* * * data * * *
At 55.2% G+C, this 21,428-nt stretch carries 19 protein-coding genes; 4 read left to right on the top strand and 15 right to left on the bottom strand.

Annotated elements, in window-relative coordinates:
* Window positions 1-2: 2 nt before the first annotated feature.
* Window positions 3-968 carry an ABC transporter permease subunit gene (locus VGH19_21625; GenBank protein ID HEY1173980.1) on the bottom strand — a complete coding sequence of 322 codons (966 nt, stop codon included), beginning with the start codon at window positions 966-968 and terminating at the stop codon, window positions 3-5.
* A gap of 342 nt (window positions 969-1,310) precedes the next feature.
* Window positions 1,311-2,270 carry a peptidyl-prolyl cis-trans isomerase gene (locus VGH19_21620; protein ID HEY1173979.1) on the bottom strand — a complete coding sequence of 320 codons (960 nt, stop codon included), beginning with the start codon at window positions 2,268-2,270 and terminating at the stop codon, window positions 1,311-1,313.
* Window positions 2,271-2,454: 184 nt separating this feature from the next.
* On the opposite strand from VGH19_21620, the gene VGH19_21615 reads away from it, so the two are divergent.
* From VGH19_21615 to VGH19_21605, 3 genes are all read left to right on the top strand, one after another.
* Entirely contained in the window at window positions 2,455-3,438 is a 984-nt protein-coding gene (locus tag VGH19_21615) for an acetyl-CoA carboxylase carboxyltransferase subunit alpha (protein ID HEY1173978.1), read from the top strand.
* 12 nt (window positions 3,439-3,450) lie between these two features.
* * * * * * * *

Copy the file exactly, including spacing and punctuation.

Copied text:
At 55.2% G+C, this 21,428-nt stretch carries 19 protein-coding genes; 4 read left to right on the top strand and 15 right to left on the bottom strand.

Annotated elements, in window-relative coordinates:
* Window positions 1-2: 2 nt before the first annotated feature.
* Window positions 3-968 carry an ABC transporter permease subunit gene (locus VGH19_21625; GenBank protein ID HEY1173980.1) on the bottom strand — a complete coding sequence of 322 codons (966 nt, stop codon included), beginning with the start codon at window positions 966-968 and terminating at the stop codon, window positions 3-5.
* A gap of 342 nt (window positions 969-1,310) precedes the next feature.
* Window positions 1,311-2,270 carry a peptidyl-prolyl cis-trans isomerase gene (locus VGH19_21620; protein ID HEY1173979.1) on the bottom strand — a complete coding sequence of 320 codons (960 nt, stop codon included), beginning with the start codon at window positions 2,268-2,270 and terminating at the stop codon, window positions 1,311-1,313.
* Window positions 2,271-2,454: 184 nt separating this feature from the next.
* On the opposite strand from VGH19_21620, the gene VGH19_21615 reads away from it, so the two are divergent.
* From VGH19_21615 to VGH19_21605, 3 genes are all read left to right on the top strand, one after another.
* Entirely contained in the window at window positions 2,455-3,438 is a 984-nt protein-coding gene (locus tag VGH19_21615) for an acetyl-CoA carboxylase carboxyltransferase subunit alpha (protein ID HEY1173978.1), read from the top strand.
* 12 nt (window positions 3,439-3,450) lie between these two features.